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Why Executive Coaching Is a Critical Part of the CEO Journey Not all CEOs come to the table with the full set of skills they need to build their companies to last for the next decade.

By Katie Belding

entrepreneur daily

Opinions expressed by Entrepreneur contributors are their own.

Tom Werner | Getty Images

When thinking of venture and growth equity investment firms, many people just picture dollar signs. However, what they don't realize is finding and financing companies is only the beginning of what investors actually do in their day-to-day. Investors and portfolio services teams support the CEOs they work with in a variety of ways. We help connect them with great people, offer a network of strategic resources and provide input on key areas including marketing, human resources, operations, business development, legal and finance.

In doing so, one of the biggest challenges (and joys) within the world of venture capital and growth equity is guiding CEOs through their journey. Not all CEOs come to the table with the full set of skills they need to build their companies to last for the next decade. However, by instilling the importance of executive coaching early on, both board members and portfolio services teams ensure the CEO-investor relationship extends far beyond just the funding.

Related: 4 Ways a Coach Can Help Lead Your Business to Success

Why every CEO can benefit from coaching

The blink of an eye. Research shows that's how fast it takes to make a good or bad first impression. For entrepreneurs pitching ideas to VCs, in addition to a business plan and product or service concept, there is the all-important impression and connection that the individual makes. Once a company is launched, the personality and mannerisms of a founder and CEO can set the tone for the entire workplace culture. Indeed, some of the largest companies have been known to take on certain personality characteristics and attitudes -- both good and bad -- that can be traced up the ladder to the executive suite.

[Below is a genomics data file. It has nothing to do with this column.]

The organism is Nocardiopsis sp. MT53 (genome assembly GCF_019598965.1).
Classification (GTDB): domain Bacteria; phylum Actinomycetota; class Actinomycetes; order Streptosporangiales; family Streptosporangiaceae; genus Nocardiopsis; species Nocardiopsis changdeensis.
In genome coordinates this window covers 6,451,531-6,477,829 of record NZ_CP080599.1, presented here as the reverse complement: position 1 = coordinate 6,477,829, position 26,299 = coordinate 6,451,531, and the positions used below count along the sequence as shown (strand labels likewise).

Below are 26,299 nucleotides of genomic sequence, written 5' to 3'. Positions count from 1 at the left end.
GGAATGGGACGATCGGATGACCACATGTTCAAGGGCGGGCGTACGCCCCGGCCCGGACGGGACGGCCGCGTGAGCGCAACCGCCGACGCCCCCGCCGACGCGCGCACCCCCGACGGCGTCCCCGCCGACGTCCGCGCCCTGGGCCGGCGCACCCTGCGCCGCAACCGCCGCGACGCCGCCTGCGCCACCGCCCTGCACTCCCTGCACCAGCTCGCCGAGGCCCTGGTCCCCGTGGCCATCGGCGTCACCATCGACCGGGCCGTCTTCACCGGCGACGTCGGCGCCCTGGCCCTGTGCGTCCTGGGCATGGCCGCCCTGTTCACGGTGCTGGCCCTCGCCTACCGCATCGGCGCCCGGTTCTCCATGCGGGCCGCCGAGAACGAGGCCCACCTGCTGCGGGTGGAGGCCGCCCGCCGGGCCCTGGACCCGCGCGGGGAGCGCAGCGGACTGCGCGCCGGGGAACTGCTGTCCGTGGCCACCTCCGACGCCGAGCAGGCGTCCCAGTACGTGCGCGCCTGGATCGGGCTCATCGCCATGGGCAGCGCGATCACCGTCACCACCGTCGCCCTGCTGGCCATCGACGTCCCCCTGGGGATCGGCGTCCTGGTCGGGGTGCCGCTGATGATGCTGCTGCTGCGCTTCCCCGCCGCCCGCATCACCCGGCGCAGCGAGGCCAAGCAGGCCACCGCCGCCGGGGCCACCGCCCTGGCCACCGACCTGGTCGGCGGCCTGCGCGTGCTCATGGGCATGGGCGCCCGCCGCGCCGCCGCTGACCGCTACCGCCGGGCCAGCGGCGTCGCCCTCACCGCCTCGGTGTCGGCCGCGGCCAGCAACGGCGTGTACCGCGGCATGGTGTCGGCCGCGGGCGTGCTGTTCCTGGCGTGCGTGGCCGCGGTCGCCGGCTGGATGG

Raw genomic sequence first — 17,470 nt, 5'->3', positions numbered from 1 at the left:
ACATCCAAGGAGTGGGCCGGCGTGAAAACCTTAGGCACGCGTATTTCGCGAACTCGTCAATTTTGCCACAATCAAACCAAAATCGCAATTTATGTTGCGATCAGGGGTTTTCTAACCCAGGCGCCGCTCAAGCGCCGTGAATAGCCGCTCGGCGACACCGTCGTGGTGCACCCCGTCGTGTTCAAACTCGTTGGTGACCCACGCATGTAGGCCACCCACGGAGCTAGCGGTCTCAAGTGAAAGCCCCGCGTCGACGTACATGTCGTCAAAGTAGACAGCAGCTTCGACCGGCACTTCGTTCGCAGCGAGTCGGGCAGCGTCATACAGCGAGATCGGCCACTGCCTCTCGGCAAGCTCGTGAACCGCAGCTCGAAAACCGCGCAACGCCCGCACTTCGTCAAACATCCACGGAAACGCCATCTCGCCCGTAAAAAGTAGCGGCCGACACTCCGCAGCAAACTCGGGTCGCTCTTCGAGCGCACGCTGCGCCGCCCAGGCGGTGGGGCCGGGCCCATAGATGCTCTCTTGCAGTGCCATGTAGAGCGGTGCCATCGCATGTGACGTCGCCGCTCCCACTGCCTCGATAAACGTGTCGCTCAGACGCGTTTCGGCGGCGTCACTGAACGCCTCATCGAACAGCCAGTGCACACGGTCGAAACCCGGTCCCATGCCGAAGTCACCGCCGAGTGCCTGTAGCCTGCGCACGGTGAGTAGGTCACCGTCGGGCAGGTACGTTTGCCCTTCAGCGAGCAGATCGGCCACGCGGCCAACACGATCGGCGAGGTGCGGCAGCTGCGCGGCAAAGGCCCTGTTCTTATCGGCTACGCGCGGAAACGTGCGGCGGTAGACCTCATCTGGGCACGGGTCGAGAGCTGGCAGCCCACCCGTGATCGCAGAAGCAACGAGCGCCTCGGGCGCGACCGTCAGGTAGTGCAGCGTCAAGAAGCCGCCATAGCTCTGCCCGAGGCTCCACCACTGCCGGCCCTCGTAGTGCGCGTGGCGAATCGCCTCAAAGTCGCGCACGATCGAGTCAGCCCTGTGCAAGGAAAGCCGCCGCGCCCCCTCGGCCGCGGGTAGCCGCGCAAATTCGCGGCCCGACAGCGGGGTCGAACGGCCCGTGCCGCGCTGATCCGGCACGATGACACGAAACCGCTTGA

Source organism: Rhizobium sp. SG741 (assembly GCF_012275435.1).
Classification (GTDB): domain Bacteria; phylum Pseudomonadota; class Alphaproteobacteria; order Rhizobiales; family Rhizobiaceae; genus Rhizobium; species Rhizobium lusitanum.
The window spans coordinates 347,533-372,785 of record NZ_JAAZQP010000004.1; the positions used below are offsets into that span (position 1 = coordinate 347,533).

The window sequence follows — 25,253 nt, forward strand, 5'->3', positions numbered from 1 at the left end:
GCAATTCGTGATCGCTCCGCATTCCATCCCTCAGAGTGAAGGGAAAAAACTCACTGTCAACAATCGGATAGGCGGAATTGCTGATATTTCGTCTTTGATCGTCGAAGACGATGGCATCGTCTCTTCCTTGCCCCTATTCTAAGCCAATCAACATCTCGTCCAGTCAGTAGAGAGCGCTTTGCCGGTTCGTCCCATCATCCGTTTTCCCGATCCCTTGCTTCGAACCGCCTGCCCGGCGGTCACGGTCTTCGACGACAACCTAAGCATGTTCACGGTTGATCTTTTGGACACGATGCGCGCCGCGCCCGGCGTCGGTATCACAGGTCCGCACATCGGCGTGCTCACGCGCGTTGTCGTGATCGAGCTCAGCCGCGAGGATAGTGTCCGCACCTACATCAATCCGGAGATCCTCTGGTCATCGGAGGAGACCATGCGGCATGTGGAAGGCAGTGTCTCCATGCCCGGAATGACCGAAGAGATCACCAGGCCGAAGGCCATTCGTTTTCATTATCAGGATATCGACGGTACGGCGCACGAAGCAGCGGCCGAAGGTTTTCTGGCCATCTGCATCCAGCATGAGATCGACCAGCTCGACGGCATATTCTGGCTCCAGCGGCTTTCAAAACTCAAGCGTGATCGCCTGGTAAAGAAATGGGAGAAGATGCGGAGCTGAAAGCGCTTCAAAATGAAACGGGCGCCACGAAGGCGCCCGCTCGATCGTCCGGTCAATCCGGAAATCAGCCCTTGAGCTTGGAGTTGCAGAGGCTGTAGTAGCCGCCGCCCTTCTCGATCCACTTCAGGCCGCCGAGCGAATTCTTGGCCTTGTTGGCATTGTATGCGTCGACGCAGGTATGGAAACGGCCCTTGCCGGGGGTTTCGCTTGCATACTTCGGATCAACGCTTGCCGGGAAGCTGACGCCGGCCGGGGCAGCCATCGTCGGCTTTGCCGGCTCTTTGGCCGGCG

Can the benefits of coaching be quantified?

According to the American Management Association, organizations that use coaching reported stronger market performance. A global survey of coaching clients by PriceWaterhouseCoopers and the Association Resource Center concluded that the mean ROI for companies investing in coaching was seven times that of the initial investment. A quarter of the companies in the survey reported an ROI of 10 to 49 times investment.

Related: None of the 5 Ways to Become a Truly Great CEO is Magic

In addition, a report by the International Coach Federation found that the relative effectiveness of executive coaching can be assessed by certain external and internal measures. External measures include coaching goals established at the start of the coaching relationship such as increased income or company revenue, obtaining a promotion and/or improving performance feedback. Internal measures may include self-scoring assessments; behavioral changes resulting from better self-awareness and awareness of others; and changes in the individual's emotional state that lead to positive changes on the job.

How to focus your coaching

My colleague Laurie Tennant, vice president of people, portfolio services, is a big believer in executive coaching. "Many leaders become so focused on growing their businesses that they become disconnected from the people around them and what it takes to lead those people through change," she says. "A good executive coach can help a CEO see the impact of this type of behavior, and make a huge difference in a company's success."

She believes it is important to be clear about your objectives and expectations at the outset of a coaching relationship and offers these tips:

  • Find a coach who you respect as a mentor; someone from whom you can learn; who has a good grasp of best practices related to your job or industry; who can provide an objective, unbiased perspective on the decisions you make and your interactions with others.